Gold demand currently comes from three areas: jewelry (~2,750 tonnes/year), reserve assets (~350 tonnes/year), and the electronics industry (~350 tonnes/year). Adding this up we get 3,450 tonnes/year demand, well over the amount produced. The difference is made up from both recycling of jewelry and the selling of reserve assets.
Gold, however, as an element that is also tied to the world economy through federal reserves and currencies, is not truly a commodity because its price is not generally close to its marginal cost of production. For that reason, let's consider an element that might be slightly more similar to gold (Au) in that sense: platinum (Pt) or palladium (Pd). Both of these elements currently trade at $60,000/kg and $25,000/kg, respectively. The order of magnitude of these spot prices are the same as that of gold's; while these elements tend to follow gold and are therefore somewhat subject to price swings that may not be concomitant with economic fundamentals, tellurium's price can still be expected to rise significantly, albeit perhaps not quite by 200x, if demand for it was also >2,000 tonnes/year.
So how could tellurium demand increase by a factor of ten? Should First Solar be worried? Should producers of bismuth telluride thermoelectric devices be worried?
First, let's examine how much tellurium First Solar uses, and what this costs as a fraction of their total cost to produce a CdTe photovoltaic cell.
The density of CdTe is 5.8 g/cc. This gives 3.08 g/cc of Te in CdTe.
The efficiency of FSLR's modules is ~11%. At a solar irradiance of ~1100 W/m^2, their cells will have a maximum power density of ~121 W/m^2.
At a CdTe film thickness of 3 um, and at a 2.7 GW target production in 2012, they will be using roughly 71 m^3 of tellurium per year in the cells alone.
This would mean using 218 metric tonnes of tellurium per year in their cells. As described earlier, global production is currently estimated at 200 metric tonnes/year and could go as high as 2,500 if we do a straight comparison to gold.
This means FSLR would have to be producing somewhere near 27 GW per year of solar panels to ever be truly supply constrained by tellurium. Considering 20 GW of new power plants were built in the US in 2009, and that 550 GW of new capacity is expected to be installed in China between 2010 and 2020, 27 GW of PV production per year is somewhat plausible many years out and by no means likely.
To understand whether First Solar is shielded from volatility in the price of tellurium, let's look at what the cost of tellurium is within their cells. From our analysis above it takes 80 metric tonnes of tellurium to manufacture a gigawatt of cell, assuming FSLR's CdTe deposition is 100% efficient in that no tellurium is wasted or lost (not the case, but we'll stick with this assumption). At $200/kg, 80 metric tonnes costs $16 million, or 1.6c/Watt. At an overall production cost of $1.00/Watt, the price of tellurium would have to increase by at least 10x before FSLR would feel significant pain. It is safe to say that they are not going to affect the tellurium market nor be sensitive to much volatility in it with business as usual.
Now let's look at thermoelectrics and their application for something converse to refrigeration: power generation. Bismuth telluride and a similar alloy, lead telluride, have been studied for a long time for their ability to generate electricity from an applied temperature gradient such as a waste heat source. The automotive industry, in particular, has big plans (pdf) to incorporate thermoelectric waste heat recovery technology into engine tailpipes to turn wasted heat in exhaust back into electricity. These systems require roughly 1 kg of bismuth or lead telluride per car typically, roughly half of which is tellurium.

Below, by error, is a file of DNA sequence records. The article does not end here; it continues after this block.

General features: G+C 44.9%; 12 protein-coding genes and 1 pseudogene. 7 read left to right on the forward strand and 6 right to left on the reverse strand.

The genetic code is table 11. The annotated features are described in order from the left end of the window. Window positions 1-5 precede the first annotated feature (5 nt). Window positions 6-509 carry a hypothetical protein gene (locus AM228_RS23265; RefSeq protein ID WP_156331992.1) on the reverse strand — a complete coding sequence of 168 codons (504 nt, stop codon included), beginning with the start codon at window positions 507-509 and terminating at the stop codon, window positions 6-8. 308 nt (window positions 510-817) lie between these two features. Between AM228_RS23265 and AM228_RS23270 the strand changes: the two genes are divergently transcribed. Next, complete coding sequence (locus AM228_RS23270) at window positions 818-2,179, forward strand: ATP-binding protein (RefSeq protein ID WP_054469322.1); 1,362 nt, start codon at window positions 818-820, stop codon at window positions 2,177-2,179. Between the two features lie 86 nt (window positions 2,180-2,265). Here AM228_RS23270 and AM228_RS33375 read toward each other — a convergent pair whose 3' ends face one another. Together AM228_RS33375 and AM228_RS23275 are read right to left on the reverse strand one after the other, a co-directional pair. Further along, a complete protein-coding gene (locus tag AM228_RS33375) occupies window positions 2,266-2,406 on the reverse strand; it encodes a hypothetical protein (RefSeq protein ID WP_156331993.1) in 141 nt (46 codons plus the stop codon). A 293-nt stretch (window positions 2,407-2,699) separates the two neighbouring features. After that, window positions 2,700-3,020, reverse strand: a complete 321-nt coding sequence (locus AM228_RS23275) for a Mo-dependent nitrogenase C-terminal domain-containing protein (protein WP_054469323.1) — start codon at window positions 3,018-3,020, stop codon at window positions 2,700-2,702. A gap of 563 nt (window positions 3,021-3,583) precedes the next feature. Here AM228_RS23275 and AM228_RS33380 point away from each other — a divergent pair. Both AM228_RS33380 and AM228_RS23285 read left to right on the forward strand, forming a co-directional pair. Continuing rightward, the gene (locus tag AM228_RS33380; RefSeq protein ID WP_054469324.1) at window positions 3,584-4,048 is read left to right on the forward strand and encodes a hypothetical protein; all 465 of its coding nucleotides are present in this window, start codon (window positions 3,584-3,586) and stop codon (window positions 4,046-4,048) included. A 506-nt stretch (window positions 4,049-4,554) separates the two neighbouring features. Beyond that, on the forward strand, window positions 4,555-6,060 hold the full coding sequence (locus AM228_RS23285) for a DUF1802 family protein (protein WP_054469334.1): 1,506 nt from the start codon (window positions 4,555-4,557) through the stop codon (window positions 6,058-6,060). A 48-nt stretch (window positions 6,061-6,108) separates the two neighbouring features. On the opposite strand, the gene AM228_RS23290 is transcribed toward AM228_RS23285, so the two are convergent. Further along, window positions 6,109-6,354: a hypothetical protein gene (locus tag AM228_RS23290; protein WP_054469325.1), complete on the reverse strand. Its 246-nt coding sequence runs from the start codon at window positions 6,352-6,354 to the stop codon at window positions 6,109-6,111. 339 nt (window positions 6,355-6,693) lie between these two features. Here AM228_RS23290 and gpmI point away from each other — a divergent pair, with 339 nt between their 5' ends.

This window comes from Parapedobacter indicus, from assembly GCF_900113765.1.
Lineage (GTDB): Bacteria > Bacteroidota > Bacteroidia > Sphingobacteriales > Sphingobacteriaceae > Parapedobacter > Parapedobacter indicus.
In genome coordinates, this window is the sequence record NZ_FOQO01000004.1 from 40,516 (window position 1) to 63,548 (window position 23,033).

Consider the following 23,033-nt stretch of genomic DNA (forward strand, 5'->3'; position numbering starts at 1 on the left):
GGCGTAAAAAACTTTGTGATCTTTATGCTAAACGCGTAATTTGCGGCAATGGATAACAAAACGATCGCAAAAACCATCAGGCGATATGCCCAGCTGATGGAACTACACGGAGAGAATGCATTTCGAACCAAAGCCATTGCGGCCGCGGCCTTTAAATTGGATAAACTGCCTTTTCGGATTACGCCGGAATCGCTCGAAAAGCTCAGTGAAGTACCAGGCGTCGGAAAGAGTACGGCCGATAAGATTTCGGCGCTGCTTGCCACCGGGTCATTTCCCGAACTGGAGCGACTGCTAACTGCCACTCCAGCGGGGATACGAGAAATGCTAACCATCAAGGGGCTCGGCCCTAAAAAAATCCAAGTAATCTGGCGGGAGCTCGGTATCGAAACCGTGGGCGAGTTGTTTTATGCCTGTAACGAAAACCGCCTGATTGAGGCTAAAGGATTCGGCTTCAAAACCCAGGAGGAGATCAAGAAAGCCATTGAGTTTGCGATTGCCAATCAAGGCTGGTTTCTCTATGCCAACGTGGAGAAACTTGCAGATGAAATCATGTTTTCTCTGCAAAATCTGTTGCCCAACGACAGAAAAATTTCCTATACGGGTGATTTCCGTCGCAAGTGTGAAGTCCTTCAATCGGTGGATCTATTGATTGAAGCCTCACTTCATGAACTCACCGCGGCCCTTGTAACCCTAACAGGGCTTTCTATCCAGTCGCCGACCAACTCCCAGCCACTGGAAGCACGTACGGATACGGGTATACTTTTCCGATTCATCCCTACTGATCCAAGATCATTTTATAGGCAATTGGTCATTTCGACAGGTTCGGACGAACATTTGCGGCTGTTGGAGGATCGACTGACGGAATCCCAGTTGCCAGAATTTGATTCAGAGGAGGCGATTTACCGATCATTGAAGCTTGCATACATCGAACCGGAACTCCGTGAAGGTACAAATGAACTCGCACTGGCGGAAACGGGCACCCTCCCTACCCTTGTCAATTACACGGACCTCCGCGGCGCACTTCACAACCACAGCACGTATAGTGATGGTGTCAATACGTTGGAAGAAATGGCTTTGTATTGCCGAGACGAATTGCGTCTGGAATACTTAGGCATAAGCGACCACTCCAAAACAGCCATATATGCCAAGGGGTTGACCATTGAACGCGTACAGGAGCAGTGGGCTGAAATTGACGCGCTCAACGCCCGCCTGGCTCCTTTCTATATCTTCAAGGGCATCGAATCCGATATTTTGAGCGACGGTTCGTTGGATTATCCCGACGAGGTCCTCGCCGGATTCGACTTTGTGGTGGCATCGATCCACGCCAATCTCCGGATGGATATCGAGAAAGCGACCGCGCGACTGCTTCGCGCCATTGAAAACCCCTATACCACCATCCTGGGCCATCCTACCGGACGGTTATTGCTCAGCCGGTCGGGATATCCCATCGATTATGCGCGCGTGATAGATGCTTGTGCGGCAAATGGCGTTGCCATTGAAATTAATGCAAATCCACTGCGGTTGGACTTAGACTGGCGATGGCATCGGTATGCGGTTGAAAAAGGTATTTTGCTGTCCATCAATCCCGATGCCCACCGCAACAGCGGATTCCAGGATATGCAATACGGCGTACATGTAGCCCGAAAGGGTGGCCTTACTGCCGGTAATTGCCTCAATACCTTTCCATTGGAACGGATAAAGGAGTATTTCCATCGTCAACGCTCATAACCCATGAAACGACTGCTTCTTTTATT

Will adoption of automotive thermoelectric generators cause a tellurium shortage? About 60 million motor vehicles were produced in 2009, only a tiny fraction of them not with an internal combustion engine. If each had a thermoelectric generator on them with 0.5 kg of tellurium within, over 30,000 metric tonnes of tellurium would be required per year - over 10x more production than what is thought to be possible, and over 100x more than what is currently produced annually. Modestly, if only 7 million cars per year had thermoelectric generators (all of GM's and BMW's autos, for instance) we would expect tellurium demand to be 3,500 metric tonnes/year. Even if we assume this tellurium usage could come down by a factor of ten through going to more power dense configurations and by using thin film materials, the long term picture is still bleak. Surely a problem for anyone expecting to scale this technology - and for FSLR for that matter! (Note FSLR's relationship with the largest tellurium supplier 5N Plus.)
More importantly, however, is that it currently costs $100 for just the tellurium in an automotive thermoelectric waste heat recovery generator, and these systems typically produce no more than 500 W of power. In the low margin automotive industry, $0.20/Watt will never cut it; the question of whether the automotive industry will ever impose a tellurium shortage practically moot.
Gold, platinum, palladium, and rare earth elements have all seen their values skyrocket in recent months. While there is nothing immediately suggesting tellurium will follow suit, it will surely be an interesting metal to follow over the next decade - and an analysis like this hopefully helps guide technologists away from the use of telluride materials in all but the niche-est of applications.